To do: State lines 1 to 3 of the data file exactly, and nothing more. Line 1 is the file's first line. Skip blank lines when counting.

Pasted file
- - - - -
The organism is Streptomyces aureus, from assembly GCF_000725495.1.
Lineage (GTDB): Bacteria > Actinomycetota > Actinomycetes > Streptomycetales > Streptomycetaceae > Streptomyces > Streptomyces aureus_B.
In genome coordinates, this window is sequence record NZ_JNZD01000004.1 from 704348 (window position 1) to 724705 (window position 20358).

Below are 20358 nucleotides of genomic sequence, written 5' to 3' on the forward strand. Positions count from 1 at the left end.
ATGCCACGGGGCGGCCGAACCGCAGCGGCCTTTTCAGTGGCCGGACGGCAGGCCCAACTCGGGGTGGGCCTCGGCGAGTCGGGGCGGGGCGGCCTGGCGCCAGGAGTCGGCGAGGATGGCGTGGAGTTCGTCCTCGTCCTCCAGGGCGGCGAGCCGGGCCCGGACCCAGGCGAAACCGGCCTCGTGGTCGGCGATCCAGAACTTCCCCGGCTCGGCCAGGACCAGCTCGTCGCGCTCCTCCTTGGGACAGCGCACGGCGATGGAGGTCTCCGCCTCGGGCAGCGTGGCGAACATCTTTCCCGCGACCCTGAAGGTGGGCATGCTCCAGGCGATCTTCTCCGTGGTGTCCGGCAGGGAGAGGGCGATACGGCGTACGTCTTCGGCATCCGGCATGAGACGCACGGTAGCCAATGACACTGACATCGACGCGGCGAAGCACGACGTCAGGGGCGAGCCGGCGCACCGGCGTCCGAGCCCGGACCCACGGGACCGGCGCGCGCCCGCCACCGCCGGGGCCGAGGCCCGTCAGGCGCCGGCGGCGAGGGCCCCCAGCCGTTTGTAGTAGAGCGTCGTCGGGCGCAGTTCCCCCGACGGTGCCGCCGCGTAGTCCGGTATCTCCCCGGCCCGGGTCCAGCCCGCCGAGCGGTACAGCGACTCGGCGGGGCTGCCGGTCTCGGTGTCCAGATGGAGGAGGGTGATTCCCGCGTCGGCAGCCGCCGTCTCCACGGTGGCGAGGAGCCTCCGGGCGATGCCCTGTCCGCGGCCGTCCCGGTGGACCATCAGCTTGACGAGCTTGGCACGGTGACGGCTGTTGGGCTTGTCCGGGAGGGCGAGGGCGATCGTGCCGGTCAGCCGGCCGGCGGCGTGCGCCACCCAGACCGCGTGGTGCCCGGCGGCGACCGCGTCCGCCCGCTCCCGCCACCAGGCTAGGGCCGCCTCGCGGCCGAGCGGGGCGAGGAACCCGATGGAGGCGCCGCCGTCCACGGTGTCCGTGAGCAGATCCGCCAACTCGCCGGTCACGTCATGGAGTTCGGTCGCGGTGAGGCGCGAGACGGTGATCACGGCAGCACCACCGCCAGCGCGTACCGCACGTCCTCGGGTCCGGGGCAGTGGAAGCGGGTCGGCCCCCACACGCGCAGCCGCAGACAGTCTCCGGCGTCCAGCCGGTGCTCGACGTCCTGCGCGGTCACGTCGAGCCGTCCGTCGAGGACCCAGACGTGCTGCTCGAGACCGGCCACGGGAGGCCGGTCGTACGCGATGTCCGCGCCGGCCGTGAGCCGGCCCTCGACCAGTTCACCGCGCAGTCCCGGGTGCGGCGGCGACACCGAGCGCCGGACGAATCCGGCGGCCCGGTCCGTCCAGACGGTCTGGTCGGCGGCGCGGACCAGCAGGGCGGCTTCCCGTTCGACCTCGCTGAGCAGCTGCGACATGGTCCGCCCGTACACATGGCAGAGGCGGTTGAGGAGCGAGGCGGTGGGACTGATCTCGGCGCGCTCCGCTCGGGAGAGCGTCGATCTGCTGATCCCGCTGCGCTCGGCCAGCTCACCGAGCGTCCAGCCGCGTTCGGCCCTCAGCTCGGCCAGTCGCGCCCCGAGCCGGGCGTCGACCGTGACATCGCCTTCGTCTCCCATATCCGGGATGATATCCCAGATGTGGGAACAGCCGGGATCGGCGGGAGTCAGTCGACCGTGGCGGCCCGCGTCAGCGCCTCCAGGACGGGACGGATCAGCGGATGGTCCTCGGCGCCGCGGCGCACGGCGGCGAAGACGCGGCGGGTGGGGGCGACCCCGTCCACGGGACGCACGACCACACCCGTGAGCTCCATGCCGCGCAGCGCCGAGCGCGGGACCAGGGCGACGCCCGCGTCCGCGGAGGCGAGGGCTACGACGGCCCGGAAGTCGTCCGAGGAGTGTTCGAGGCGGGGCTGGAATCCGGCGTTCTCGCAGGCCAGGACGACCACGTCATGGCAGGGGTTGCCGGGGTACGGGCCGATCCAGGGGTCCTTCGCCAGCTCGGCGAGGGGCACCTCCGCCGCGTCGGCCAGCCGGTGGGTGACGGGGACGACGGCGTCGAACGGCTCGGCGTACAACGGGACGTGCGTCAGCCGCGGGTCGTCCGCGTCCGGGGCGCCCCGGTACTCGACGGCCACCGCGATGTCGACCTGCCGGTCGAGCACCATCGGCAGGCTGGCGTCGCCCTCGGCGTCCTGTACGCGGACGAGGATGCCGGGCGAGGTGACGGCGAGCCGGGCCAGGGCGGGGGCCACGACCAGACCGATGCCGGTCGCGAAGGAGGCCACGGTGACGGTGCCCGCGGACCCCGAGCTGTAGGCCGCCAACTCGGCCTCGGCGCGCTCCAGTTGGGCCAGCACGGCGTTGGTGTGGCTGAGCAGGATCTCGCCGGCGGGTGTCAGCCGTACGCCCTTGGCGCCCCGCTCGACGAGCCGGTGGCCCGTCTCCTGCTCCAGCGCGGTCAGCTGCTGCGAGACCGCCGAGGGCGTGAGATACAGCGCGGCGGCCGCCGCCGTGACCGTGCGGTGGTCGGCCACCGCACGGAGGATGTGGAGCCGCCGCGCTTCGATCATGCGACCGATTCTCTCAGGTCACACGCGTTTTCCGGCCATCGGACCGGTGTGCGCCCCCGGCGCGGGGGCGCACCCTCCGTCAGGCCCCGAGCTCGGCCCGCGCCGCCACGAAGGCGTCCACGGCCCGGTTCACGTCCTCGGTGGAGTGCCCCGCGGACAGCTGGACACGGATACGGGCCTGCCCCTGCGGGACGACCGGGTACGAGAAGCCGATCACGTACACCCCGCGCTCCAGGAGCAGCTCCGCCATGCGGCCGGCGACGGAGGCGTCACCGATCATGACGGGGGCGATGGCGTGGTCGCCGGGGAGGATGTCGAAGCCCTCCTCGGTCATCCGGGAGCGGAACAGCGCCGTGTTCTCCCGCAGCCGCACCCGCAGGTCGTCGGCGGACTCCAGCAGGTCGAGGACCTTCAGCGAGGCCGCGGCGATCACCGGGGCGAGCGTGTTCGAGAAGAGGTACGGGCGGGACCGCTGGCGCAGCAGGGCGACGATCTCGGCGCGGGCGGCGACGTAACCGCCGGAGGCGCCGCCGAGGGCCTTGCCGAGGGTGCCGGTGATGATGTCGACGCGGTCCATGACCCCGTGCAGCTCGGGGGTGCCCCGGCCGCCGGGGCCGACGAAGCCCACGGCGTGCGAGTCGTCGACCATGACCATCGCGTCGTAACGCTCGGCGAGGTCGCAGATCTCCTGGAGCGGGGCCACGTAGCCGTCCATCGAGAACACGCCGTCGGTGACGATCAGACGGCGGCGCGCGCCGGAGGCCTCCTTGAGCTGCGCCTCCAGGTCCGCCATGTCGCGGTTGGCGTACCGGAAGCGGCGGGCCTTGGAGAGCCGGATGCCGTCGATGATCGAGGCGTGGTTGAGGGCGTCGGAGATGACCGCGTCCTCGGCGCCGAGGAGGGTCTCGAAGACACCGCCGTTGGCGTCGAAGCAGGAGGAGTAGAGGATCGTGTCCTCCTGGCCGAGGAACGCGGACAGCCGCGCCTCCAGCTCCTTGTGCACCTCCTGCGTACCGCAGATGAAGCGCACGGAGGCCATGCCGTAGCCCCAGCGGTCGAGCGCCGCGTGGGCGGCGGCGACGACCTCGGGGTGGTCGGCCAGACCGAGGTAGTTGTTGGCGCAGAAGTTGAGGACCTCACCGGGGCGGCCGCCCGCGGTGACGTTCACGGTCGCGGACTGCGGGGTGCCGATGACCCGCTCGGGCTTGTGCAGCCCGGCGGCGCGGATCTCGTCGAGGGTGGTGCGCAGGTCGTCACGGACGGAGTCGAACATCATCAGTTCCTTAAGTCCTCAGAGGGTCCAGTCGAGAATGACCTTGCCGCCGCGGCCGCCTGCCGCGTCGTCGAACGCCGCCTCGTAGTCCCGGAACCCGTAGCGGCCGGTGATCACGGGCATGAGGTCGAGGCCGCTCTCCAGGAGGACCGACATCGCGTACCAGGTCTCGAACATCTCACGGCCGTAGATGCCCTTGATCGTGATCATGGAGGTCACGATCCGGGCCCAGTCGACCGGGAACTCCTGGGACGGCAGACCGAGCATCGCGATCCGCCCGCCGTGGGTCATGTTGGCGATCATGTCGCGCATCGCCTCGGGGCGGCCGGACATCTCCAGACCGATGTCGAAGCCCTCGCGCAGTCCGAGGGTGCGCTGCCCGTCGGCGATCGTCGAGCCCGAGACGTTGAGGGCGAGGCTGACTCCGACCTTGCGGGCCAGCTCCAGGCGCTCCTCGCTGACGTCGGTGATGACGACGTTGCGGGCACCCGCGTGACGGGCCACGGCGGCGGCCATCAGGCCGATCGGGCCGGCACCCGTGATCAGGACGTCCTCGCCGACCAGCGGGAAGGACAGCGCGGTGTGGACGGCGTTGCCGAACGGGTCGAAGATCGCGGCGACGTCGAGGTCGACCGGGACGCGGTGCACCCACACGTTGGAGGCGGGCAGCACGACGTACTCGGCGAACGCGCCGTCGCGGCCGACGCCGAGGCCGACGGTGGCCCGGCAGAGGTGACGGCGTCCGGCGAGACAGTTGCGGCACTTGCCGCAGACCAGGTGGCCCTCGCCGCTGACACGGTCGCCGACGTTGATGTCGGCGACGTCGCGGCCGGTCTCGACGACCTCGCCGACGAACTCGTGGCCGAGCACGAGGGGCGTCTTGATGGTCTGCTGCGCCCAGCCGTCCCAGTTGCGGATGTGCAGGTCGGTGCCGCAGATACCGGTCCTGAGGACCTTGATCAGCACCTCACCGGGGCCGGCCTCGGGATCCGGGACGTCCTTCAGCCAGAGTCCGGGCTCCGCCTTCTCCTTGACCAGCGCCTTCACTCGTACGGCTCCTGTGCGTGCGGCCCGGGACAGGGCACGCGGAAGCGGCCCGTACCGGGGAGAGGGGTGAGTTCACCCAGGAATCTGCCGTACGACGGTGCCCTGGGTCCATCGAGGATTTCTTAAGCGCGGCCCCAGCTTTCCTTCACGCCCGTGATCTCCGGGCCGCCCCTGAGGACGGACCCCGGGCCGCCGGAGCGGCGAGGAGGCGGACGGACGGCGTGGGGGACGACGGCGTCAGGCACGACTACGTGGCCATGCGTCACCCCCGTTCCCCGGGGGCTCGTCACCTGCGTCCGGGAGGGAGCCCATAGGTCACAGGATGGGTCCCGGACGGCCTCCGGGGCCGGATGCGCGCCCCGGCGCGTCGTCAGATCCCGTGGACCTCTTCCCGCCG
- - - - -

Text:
The organism is Streptomyces aureus, from assembly GCF_000725495.1.
Lineage (GTDB): Bacteria > Actinomycetota > Actinomycetes > Streptomycetales > Streptomycetaceae > Streptomyces > Streptomyces aureus_B.
In genome coordinates, this window is sequence record NZ_JNZD01000004.1 from 704348 (window position 1) to 724705 (window position 20358).